A small number of Irish Catholics were residing in the area when the city of Knoxville was established in 1794. By 1810 there was talk of establishing a Catholic parish and building a church on the banks of the Holston River. This sparsely populated frontier had received a few visits from traveling priests, however, there was no priest available to take up residence and the plans were never realized. With the creation of the Diocese of Nashville in 1837 and the construction of the railroads in the 1840’s a new group of Irish Catholics migrated to East Tennessee and, more specifically to Knoxville which had become a hub for the construction.
In the early 1850’s, Bishop Richard Miles, first bishop of Nashville, appointed Father Henry Brown as the first resident priest of Knoxville. His main goal was to organize a parish and in February of 1855, Father Brown purchased land on Summit Hill at the corner of Vine Avenue and Crooked Street (now Walnut). Father Brown, a gifted artist and amateur architect, drew up the plans for the church in the Gothic Revival style.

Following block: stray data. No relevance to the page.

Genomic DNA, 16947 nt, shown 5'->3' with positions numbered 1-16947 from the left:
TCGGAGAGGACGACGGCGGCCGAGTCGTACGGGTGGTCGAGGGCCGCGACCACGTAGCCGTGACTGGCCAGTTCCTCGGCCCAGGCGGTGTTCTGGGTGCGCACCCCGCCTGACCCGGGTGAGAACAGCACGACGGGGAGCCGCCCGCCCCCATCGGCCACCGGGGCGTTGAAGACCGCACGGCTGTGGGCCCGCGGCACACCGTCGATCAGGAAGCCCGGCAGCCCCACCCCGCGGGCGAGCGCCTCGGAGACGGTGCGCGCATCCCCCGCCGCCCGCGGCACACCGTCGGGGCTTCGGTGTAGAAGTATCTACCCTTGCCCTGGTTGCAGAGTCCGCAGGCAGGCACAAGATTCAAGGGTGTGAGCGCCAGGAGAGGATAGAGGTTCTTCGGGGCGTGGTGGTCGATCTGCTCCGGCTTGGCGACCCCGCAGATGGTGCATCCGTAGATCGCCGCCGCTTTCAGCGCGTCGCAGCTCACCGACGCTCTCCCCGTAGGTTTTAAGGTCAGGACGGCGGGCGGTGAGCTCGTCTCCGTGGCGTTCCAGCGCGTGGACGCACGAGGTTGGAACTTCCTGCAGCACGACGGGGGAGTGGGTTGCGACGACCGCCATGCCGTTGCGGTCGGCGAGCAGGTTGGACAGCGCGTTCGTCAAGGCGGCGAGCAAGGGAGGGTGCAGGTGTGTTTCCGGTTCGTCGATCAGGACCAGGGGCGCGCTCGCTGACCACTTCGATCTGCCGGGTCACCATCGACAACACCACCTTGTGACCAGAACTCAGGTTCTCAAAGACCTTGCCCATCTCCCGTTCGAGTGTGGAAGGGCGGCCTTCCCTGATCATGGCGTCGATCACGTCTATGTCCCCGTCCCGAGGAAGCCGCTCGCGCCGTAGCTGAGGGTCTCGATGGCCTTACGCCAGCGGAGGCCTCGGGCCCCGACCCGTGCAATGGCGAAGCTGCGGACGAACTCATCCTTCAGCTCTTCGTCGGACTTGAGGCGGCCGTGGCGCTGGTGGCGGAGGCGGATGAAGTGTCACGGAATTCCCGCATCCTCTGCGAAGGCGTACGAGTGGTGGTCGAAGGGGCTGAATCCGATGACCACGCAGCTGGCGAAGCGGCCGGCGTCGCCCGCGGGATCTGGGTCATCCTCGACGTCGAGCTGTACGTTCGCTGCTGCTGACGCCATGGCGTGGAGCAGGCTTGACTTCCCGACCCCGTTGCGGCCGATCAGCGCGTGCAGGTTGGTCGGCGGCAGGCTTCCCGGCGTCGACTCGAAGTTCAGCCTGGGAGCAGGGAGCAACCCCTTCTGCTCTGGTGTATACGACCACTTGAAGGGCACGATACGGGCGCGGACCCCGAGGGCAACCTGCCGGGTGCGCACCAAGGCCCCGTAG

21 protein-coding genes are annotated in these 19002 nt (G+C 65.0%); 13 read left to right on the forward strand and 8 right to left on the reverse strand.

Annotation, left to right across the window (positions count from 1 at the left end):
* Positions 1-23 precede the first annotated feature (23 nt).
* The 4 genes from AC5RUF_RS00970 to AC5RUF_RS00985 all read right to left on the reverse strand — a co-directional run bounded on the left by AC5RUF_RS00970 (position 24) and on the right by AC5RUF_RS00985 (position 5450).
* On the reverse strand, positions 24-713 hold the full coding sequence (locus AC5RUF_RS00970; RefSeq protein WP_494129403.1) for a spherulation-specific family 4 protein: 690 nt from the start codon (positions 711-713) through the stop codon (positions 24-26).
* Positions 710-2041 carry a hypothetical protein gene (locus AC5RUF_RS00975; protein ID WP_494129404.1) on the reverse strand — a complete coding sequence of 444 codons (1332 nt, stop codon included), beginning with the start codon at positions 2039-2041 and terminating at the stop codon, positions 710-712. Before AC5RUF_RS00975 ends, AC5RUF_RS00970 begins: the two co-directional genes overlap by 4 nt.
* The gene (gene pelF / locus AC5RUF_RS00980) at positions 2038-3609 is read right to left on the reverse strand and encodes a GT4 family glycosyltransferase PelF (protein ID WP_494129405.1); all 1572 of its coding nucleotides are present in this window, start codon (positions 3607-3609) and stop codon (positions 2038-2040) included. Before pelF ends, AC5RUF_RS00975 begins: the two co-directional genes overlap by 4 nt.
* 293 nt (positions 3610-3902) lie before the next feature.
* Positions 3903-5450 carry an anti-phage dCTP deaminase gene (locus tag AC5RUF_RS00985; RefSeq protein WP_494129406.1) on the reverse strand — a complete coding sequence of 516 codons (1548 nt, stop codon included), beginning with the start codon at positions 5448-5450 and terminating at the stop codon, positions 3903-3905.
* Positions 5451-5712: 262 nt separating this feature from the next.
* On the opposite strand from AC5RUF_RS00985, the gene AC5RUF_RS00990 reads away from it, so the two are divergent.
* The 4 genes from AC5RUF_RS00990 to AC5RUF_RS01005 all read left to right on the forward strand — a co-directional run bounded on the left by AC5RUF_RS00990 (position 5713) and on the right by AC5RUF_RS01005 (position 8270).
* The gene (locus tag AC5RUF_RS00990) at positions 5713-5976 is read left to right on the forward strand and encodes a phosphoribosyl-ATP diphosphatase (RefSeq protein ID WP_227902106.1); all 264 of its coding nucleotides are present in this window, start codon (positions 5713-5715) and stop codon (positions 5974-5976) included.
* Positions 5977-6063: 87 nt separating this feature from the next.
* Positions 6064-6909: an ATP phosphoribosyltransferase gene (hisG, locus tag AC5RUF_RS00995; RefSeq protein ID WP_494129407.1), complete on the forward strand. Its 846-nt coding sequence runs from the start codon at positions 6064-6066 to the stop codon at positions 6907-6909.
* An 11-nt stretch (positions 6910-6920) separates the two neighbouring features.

The details of the stone work, the contrasting coloring of the stones, and its graceful proportions made it an architectural gem in a town that still reflected its pioneer beginnings. All the labor for the church was done by its members, most of whom were stone and marble workers. Construction progressed swiftly and the church, perched on the highest hill in the town, was dedicated by Bishop Miles in the fall of 1855.